Nick Setchfield's debut novel is available now from Titan books. It is a page turning blend of fantasy and espionage. Set in various locations across Europe in the early 1960s as British agent Christopher Winter flees London only to find himself caught up in a race to discover an occult secret which will give the nation that uses it unimaginable power.
I love both – and I especially love Live And Let Die, the Bond book that edges closest to the supernatural. It has such a heady flavour. Spy stories and dark fantasy seemed like such a wonderfully combustible combination and I thought smashing them together on the page would be immense fun. But here’s the thing: they actually fit together beautifully. The realms of espionage and the occult have so many parallels. Both of them operate in the shadows, in the margins. And spies have a sense of tradecraft, of ritual, just like magicians. Codes are spells, right? A collection of runes that can unlock the truth… The more I explored the history of the two worlds the more in common they seemed to have and the more excited I became at the possibilities. When I discovered that the motto of the British Intelligence service was semper occultus – all is secret – it felt like a sign that I was on the right track. The next day I saw the first of the silent men, standing in my street, but I’m not entirely comfortable talking about that, so let’s move on.
Who are the writers that inspire you?
So many! I’ve always loved Ray Bradbury: god, the magic he performs with words, it’s dazzling. Big heart and big imagination, too, whether he’s writing about Mars or Green Town, Illinois. Joan Aiken was an early favourite. Another absolute sorcerer with words and just a name I associate with the spines of Puffin paperbacks on the school bookshelf, and all the escape that they promised (even the name Aiken had something marvellously witchy and cryptic about it – I’ve never met anyone called Aiken. Have you?). Ian Fleming and MR James, of course. I love the sweep of Fleming’s writing and the understated but tangible dread of James’ stuff (“His mouth was full of sand and stones, and his teeth and jaws were broken to bits. I only glanced once at his face.” – A Warning To The Curious). And I have to mention Neil Gaiman, too, not just for his craft but face-to-face inspiration. I interviewed him when American Gods came out, way back in 2001, and that conversation lit something inside me. I knew I had to try writing a book of my own. It’s taken a while, but here we are.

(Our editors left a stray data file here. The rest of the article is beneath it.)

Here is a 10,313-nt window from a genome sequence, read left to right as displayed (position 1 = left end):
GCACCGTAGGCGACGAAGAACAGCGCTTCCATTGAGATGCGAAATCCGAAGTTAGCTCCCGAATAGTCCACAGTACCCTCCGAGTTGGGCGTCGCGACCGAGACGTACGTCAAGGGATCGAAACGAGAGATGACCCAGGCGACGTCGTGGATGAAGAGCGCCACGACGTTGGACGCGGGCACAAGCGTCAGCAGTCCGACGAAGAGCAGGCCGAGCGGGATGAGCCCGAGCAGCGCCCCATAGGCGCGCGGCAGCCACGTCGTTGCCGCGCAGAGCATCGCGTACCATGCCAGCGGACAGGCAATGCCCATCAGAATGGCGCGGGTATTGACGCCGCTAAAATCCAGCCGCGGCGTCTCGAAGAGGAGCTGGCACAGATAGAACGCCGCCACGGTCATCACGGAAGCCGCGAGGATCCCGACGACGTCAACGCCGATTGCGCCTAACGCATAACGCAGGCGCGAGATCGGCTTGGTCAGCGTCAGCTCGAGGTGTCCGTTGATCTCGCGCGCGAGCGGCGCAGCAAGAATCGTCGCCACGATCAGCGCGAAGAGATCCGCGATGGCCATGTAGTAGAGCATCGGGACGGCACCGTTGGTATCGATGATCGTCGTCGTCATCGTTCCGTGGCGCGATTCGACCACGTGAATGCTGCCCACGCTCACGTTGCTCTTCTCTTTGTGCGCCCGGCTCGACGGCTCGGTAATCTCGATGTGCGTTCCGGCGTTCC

What are your top tips for writers of speculative fiction?
Well, I’ve only written the one book so far, so I expect Imposter Syndrome to strike me down at any moment if I try and sound too wise about this. But here’s the essential thing I learned: stay in touch with the things that thrill you, and use the things that thrill you to power your own work. I wear my influences on my sleeve in The War in the Dark: James Bond, Indiana Jones, Hitchcock, the British school of occult writers. And in each case I remembered why I adored that stuff in the first place. Even when I was using a bloodied teaspoon to scrape words from my screaming skull – usually at ten o’clock each evening – what kept me going was the thought that I was writing what I loved. So embrace your inspirations. But don’t just Xerox them. Turn them into triggers. Work out ways to twist them or collide them or otherwise put your own, distinct stamp on them, because people are waiting for your voice. Synthesise your influences and make something new from them.
Can we look forward to more adventures for Christopher Winter?
I can’t even promise he’ll survive this adventure… I mean, he’s good, but the forces ranged against him are so powerful that I fear for his chances. But if he does make it to the end of this book then yes, there’ll be a whole new world of magic and terror waiting for him in the next one.
Thanks so much Nick for answering my questions and Lydia and Titan books for inviting me to take part in the blog tour. See the banner for more details.